Jessica Stockholder's Grab grassy this moment your I’s was on view at Laumeier Sculpture Park, St. Louis, Feburary 12 - May 29, 2011. This review was published by Art Papers, May 2011.

What's the Use? Eliza Newman-Saul & Wonder Koch at Snowflake Gallery (2011)


“It is very hard to be simple enough to be good,” wrote Emerson. For most contemporary Americans of the consumptive, maximalist ethos, this seems anathema to the pursuit of today’s top-selling brand of “good.” Wonder Koch and Eliza Newman-Saul’s two-person exhibition What's the Use? casts a resigned shrug of a vote for mass cultural throwback in a collection of pencil-drawn sinking ships and limp, hand-stitched flags, suggesting in material and sentiment alike that less ought to be more by now, as the situation has already gone to hell. Presenting what they describe as “a study of insufficiencies—both personal and global,” the two artists craft a kind of Romantic letter to a highly disinterested world, using traditional handicraft and drafting tools in practiced post-media fashion to “softly subvert” the reigning idols of bombast and brash confidence, memorializing instead their capacity for error in defeatist archetypes.

Koch’s Red Flags, 2011, combines twigs, chips of wood, the odd coupon, and other sidewalk detritus into minute poles with crumpled flags. The flags themselves come in every variety of red and serendipitously pathetic: a deflated red balloon, a torn-off swath of red gingham table cloth, a mass of indistinct red woven stuff. The small items are jammed into the gallery wall, creating a dim haze of alarm. Surrender, 2011, reassembles torn-out white stripes from American flags to make a frayed white whole stating “you win” in overlaid lower case letters, with an inverted “y.” A medieval banner flag hangs in the gallery window, its block letters proclaiming “It’s Too Late” to the wearied neighborhood beyond, while a bright teal flag in the gallery’s center simply asserts “Problems” in large font, the assertive thrust of the word broken in half by a hyphen.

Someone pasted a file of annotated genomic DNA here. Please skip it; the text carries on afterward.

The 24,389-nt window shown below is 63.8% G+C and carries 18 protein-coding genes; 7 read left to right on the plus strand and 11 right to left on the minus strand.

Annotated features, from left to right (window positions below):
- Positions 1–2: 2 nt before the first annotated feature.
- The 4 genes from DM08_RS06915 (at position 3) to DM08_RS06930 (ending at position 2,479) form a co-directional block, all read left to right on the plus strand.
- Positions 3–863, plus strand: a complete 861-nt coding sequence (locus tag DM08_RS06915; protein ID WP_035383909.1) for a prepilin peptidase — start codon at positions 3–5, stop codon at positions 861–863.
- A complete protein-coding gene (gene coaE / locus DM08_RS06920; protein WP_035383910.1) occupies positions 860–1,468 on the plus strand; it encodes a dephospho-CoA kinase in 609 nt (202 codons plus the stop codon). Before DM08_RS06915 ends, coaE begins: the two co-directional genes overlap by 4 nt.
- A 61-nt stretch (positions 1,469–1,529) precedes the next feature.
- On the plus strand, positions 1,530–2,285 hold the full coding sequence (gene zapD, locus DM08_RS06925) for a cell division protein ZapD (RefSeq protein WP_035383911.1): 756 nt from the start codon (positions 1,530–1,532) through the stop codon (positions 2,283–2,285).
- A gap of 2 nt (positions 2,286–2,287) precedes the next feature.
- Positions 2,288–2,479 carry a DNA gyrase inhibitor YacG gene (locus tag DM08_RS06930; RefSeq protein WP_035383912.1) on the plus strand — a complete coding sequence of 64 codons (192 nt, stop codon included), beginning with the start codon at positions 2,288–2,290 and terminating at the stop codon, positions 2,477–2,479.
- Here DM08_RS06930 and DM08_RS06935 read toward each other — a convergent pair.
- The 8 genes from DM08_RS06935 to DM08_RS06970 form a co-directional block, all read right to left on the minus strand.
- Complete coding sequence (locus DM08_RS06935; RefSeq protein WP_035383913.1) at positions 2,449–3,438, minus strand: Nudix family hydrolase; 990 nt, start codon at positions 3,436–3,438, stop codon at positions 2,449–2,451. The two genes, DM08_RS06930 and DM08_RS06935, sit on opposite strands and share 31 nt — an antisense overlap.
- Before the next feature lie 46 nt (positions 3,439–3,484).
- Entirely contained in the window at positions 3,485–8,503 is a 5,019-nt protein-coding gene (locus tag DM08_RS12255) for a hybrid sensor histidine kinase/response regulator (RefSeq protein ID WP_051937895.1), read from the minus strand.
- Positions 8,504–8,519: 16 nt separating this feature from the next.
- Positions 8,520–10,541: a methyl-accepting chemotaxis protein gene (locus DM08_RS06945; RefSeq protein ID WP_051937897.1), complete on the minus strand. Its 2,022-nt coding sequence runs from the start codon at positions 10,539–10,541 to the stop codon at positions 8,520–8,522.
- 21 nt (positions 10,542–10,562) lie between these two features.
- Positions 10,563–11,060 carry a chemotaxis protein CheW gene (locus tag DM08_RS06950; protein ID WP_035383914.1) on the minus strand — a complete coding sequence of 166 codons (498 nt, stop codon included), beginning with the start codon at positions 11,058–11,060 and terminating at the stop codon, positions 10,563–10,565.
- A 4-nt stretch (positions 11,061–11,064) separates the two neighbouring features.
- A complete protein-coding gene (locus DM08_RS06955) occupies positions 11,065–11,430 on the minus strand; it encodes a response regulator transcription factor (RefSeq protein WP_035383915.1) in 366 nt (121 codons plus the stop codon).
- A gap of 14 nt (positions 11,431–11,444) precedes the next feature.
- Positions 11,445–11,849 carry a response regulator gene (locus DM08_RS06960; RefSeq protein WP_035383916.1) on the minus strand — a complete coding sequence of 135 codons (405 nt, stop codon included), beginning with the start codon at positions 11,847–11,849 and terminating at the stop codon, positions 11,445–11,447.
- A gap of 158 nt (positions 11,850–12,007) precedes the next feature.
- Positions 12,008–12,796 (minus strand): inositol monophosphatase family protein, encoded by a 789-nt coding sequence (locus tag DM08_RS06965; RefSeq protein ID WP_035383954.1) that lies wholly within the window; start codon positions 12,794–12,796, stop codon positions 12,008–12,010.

Between these diaphanous alerts is Newman-Saul’s series of five large-scale pencil drawings, To My Dear Impotent World, 2010. Each piece depicts a massive ship nose-diving into dark waters. The imagery looks vaguely archival, suggesting Titanic-scaled failed ambition. The drawings divert interest from their rendering to a sense of glorified gloom. From a distance, each ship appears photo-realistic. Yet, close inspection reveals an awkwardly generalized approach: tonal shades are colored in with heedless marks, palm and finger smudges left un-erased in the vast white negative spaces. Nothing here is precious, they seem to say, particularly when it’s all a bust. Marking the series’ end, a video of a man scouring the Coney Island beach with a metal detector flickers on the wall, the footage grainy and slowed-down to a pace that feels like an idly rocking boat. An ambient score accompanies the video, alternately resembling the washed-out sound of tides or a more lilting variety of television static. Another emblem of futility, the man’s quest is as likely to yield treasure as someone attempting to purify the ocean with a Britta, while his dogged, if dazed, persistence speaks like a colloquial translation of a Beckettian plot.